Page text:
In Chinese there is a phrase, which roughly translates into “Golden Walls Shine like Glory of the Sun”. I’ve used it many times before in school to describe ancient temples of China. As I stepped into the Royal Grand Palace in Bangkok, I knew, for the first time, what that phrase really meant.
Every visible inch of the exterior walls was covered with mosaic of shiny metals, gems, and ceramic tiles. The interior was painted with endless murals. Shiny and colorful, just like the city noise in Bangkok that overwhelmed one’s hearing; here, one’s vision was overloaded with intensity. It was dazzling and exotic.
Strange creatures emerged into legendary statues: a bird’s beak plus human torso, human hands, but with a pair of bird’s claws as feet, it was holding on to a three-head snakes. Flowing figures of women’s torso but with lion’s lower body and a elongated tail curved into an elegant wave. The Buddha¡¯s from Hindu culture, the statues of Chinese Gods, and even “farang” (foreigners) with bowler hats, they all guaranteed an equal footing in this holy land. It¡¯s a melting pot for Asian Culture. It is one tolerant nation. Gui said she had within one block distance saw a Hindu Temple, a Masque, and a Church. They were able to live peacefully together.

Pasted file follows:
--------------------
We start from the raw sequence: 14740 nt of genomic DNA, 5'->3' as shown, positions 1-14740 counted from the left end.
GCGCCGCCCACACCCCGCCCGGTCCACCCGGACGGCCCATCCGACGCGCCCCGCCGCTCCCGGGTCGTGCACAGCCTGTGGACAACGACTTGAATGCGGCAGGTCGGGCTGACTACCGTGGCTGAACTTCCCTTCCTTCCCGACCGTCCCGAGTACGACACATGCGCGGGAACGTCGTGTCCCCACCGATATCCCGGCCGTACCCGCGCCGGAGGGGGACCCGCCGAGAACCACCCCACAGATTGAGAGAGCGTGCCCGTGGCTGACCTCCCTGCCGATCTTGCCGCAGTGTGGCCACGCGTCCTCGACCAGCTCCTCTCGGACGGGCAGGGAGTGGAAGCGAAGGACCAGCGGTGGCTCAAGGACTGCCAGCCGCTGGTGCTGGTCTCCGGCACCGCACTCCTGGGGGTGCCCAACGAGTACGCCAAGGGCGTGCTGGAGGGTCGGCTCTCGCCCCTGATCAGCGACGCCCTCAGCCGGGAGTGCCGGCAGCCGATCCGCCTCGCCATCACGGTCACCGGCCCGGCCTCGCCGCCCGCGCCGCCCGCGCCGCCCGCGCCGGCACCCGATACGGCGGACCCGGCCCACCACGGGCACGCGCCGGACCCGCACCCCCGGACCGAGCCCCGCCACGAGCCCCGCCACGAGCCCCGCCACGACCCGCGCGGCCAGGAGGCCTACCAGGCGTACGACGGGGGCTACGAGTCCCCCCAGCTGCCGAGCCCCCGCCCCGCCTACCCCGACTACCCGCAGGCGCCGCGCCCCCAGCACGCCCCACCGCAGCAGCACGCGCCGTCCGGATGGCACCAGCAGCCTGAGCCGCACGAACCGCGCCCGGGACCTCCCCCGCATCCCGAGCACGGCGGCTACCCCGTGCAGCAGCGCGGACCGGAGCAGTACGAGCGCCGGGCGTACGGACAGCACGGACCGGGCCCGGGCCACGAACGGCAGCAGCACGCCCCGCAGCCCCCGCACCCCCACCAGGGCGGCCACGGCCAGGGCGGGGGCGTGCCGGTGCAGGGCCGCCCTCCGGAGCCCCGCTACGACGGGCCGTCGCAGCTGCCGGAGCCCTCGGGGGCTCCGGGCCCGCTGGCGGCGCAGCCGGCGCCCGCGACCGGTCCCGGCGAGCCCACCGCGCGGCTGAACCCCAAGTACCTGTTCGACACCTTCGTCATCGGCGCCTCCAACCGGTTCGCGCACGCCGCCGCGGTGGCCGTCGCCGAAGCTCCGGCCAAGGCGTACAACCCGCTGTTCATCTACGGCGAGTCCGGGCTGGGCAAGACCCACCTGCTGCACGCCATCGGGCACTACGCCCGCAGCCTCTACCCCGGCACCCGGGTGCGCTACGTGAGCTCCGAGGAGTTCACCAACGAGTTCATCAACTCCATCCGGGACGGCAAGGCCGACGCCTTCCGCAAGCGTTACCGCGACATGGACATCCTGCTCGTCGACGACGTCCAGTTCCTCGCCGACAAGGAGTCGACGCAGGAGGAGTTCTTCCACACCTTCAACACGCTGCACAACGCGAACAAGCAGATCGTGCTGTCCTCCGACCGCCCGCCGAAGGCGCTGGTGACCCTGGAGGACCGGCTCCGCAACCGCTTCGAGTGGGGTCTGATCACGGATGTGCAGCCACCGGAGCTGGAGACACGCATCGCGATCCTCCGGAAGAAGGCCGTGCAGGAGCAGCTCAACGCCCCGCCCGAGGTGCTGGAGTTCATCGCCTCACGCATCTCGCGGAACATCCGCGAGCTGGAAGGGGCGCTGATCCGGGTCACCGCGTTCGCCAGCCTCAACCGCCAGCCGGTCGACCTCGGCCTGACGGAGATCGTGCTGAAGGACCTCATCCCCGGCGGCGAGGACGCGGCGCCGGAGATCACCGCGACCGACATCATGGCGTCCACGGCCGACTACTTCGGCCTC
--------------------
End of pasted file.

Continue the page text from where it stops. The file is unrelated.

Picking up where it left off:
It reminded me of Tang Dynasty of China, when China was strong and confident enough to open its doors to foreign influence and allows all kinds of people and culture to pour in and then assimilated them all. As the only nation in Southeast Asia that had never been colonized, and nowadays slowly gaining back its economy stability after the glorious Asian Tiger years, Thai has its reason to be confident.
After experienced the tourists packed Grand Palace, it was such a welcoming relief to walk into this quiet temple a few blocks away.
The Gaudi-styled ceramic mosaic was enchanting. I wonder if we should’ve called Gaudi’s architecture back in Barcelona “Thai-like” stuff? This was the location of the original capital. In 17th century, Thai’s original capital in Ayutthaya was invaded, for the second time, by the Burmese who burned and looted Ayutthaya to the ground. Seven months later, a young Thai general Taksin who gathered enough military power, expelled Burmese occupier and established a new capital in Thonburi, where Wat Arun locates today. The next King Rama I who moved the capital to today’s Bangkok, on the other side of Chao Phraya river.
Here are more pictures…